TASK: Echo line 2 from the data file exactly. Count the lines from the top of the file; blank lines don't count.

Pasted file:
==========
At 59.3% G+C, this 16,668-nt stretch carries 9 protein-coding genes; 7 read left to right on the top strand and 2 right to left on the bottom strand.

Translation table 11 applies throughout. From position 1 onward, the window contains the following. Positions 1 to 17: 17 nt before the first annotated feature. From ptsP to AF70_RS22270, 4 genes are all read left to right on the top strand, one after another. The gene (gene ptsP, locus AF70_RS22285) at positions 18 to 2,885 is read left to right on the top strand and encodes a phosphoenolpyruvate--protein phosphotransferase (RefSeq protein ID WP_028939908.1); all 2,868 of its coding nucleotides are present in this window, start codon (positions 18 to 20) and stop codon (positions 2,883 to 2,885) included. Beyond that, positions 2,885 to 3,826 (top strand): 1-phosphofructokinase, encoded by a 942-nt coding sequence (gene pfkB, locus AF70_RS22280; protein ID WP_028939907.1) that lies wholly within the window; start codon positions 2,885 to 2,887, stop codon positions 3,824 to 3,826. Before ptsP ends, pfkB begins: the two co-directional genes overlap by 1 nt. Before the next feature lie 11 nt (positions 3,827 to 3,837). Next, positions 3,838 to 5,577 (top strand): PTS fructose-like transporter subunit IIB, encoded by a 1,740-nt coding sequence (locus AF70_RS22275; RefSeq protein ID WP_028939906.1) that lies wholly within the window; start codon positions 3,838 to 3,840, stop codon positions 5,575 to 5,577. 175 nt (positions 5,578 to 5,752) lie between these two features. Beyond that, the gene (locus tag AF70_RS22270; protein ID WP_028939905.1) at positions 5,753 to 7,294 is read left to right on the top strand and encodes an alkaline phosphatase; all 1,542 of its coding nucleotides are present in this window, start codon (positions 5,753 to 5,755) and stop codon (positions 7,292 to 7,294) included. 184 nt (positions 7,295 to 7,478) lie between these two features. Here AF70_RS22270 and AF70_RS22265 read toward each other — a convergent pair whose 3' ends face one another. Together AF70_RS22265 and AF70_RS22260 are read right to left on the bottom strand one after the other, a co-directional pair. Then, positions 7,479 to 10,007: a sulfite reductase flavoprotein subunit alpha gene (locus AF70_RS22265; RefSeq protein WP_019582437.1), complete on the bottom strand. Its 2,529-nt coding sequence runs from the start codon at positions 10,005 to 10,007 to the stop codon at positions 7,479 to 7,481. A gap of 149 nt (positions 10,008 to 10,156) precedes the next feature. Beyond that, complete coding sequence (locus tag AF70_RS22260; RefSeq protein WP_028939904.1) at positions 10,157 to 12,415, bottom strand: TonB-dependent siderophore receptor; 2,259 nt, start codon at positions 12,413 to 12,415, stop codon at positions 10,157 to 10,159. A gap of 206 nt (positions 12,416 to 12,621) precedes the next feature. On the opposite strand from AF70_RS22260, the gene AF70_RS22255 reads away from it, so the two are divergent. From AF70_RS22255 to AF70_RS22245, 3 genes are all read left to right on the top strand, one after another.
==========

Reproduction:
Translation table 11 applies throughout. From position 1 onward, the window contains the following. Positions 1 to 17: 17 nt before the first annotated feature. From ptsP to AF70_RS22270, 4 genes are all read left to right on the top strand, one after another. The gene (gene ptsP, locus AF70_RS22285) at positions 18 to 2,885 is read left to right on the top strand and encodes a phosphoenolpyruvate--protein phosphotransferase (RefSeq protein ID WP_028939908.1); all 2,868 of its coding nucleotides are present in this window, start codon (positions 18 to 20) and stop codon (positions 2,883 to 2,885) included. Beyond that, positions 2,885 to 3,826 (top strand): 1-phosphofructokinase, encoded by a 942-nt coding sequence (gene pfkB, locus AF70_RS22280; protein ID WP_028939907.1) that lies wholly within the window; start codon positions 2,885 to 2,887, stop codon positions 3,824 to 3,826. Before ptsP ends, pfkB begins: the two co-directional genes overlap by 1 nt. Before the next feature lie 11 nt (positions 3,827 to 3,837). Next, positions 3,838 to 5,577 (top strand): PTS fructose-like transporter subunit IIB, encoded by a 1,740-nt coding sequence (locus AF70_RS22275; RefSeq protein ID WP_028939906.1) that lies wholly within the window; start codon positions 3,838 to 3,840, stop codon positions 5,575 to 5,577. 175 nt (positions 5,578 to 5,752) lie between these two features. Beyond that, the gene (locus tag AF70_RS22270; protein ID WP_028939905.1) at positions 5,753 to 7,294 is read left to right on the top strand and encodes an alkaline phosphatase; all 1,542 of its coding nucleotides are present in this window, start codon (positions 5,753 to 5,755) and stop codon (positions 7,292 to 7,294) included. 184 nt (positions 7,295 to 7,478) lie between these two features. Here AF70_RS22270 and AF70_RS22265 read toward each other — a convergent pair whose 3' ends face one another. Together AF70_RS22265 and AF70_RS22260 are read right to left on the bottom strand one after the other, a co-directional pair. Then, positions 7,479 to 10,007: a sulfite reductase flavoprotein subunit alpha gene (locus AF70_RS22265; RefSeq protein WP_019582437.1), complete on the bottom strand. Its 2,529-nt coding sequence runs from the start codon at positions 10,005 to 10,007 to the stop codon at positions 7,479 to 7,481. A gap of 149 nt (positions 10,008 to 10,156) precedes the next feature. Beyond that, complete coding sequence (locus tag AF70_RS22260; RefSeq protein WP_028939904.1) at positions 10,157 to 12,415, bottom strand: TonB-dependent siderophore receptor; 2,259 nt, start codon at positions 12,413 to 12,415, stop codon at positions 10,157 to 10,159. A gap of 206 nt (positions 12,416 to 12,621) precedes the next feature. On the opposite strand from AF70_RS22260, the gene AF70_RS22255 reads away from it, so the two are divergent. From AF70_RS22255 to AF70_RS22245, 3 genes are all read left to right on the top strand, one after another.